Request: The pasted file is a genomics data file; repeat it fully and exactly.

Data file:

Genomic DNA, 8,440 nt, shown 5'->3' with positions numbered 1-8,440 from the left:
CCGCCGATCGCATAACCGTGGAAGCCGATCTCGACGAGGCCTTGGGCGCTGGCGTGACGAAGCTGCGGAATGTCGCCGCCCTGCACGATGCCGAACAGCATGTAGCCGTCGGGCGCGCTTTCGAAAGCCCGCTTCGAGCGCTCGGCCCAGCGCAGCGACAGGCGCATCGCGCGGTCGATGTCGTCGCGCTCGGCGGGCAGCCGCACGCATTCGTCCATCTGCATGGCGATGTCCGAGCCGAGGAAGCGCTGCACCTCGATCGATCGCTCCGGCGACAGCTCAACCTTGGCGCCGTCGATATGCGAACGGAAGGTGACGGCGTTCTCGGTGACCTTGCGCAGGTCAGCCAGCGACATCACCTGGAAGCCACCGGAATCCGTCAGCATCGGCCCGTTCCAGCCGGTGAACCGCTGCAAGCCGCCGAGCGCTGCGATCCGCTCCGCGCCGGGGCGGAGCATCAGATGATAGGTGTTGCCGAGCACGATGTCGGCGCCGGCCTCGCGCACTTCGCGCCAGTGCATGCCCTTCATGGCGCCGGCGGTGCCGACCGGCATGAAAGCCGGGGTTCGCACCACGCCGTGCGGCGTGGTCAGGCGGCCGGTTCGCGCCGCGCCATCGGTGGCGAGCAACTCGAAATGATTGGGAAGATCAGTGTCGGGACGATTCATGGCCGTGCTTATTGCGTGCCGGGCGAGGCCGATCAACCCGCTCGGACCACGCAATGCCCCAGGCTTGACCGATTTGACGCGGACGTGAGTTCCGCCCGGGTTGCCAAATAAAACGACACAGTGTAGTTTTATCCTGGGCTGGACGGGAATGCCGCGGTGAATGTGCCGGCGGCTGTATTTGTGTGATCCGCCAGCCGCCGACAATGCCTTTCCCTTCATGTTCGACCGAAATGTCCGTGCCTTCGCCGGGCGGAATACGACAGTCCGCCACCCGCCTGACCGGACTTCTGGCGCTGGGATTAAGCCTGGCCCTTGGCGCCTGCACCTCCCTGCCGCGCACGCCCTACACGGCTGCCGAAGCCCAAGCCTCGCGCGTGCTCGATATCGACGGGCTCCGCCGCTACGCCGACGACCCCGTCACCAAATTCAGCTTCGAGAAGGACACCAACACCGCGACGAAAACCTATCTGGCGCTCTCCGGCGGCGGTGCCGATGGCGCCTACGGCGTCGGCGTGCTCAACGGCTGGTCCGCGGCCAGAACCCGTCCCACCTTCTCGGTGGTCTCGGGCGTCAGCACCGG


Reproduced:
Genomic DNA, 8,440 nt, shown 5'->3' with positions numbered 1-8,440 from the left:
CCGCCGATCGCATAACCGTGGAAGCCGATCTCGACGAGGCCTTGGGCGCTGGCGTGACGAAGCTGCGGAATGTCGCCGCCCTGCACGATGCCGAACAGCATGTAGCCGTCGGGCGCGCTTTCGAAAGCCCGCTTCGAGCGCTCGGCCCAGCGCAGCGACAGGCGCATCGCGCGGTCGATGTCGTCGCGCTCGGCGGGCAGCCGCACGCATTCGTCCATCTGCATGGCGATGTCCGAGCCGAGGAAGCGCTGCACCTCGATCGATCGCTCCGGCGACAGCTCAACCTTGGCGCCGTCGATATGCGAACGGAAGGTGACGGCGTTCTCGGTGACCTTGCGCAGGTCAGCCAGCGACATCACCTGGAAGCCACCGGAATCCGTCAGCATCGGCCCGTTCCAGCCGGTGAACCGCTGCAAGCCGCCGAGCGCTGCGATCCGCTCCGCGCCGGGGCGGAGCATCAGATGATAGGTGTTGCCGAGCACGATGTCGGCGCCGGCCTCGCGCACTTCGCGCCAGTGCATGCCCTTCATGGCGCCGGCGGTGCCGACCGGCATGAAAGCCGGGGTTCGCACCACGCCGTGCGGCGTGGTCAGGCGGCCGGTTCGCGCCGCGCCATCGGTGGCGAGCAACTCGAAATGATTGGGAAGATCAGTGTCGGGACGATTCATGGCCGTGCTTATTGCGTGCCGGGCGAGGCCGATCAACCCGCTCGGACCACGCAATGCCCCAGGCTTGACCGATTTGACGCGGACGTGAGTTCCGCCCGGGTTGCCAAATAAAACGACACAGTGTAGTTTTATCCTGGGCTGGACGGGAATGCCGCGGTGAATGTGCCGGCGGCTGTATTTGTGTGATCCGCCAGCCGCCGACAATGCCTTTCCCTTCATGTTCGACCGAAATGTCCGTGCCTTCGCCGGGCGGAATACGACAGTCCGCCACCCGCCTGACCGGACTTCTGGCGCTGGGATTAAGCCTGGCCCTTGGCGCCTGCACCTCCCTGCCGCGCACGCCCTACACGGCTGCCGAAGCCCAAGCCTCGCGCGTGCTCGATATCGACGGGCTCCGCCGCTACGCCGACGACCCCGTCACCAAATTCAGCTTCGAGAAGGACACCAACACCGCGACGAAAACCTATCTGGCGCTCTCCGGCGGCGGTGCCGATGGCGCCTACGGCGTCGGCGTGCTCAACGGCTGGTCCGCGGCCAGAACCCGTCCCACCTTCTCGGTGGTCTCGGGCGTCAGCACCGG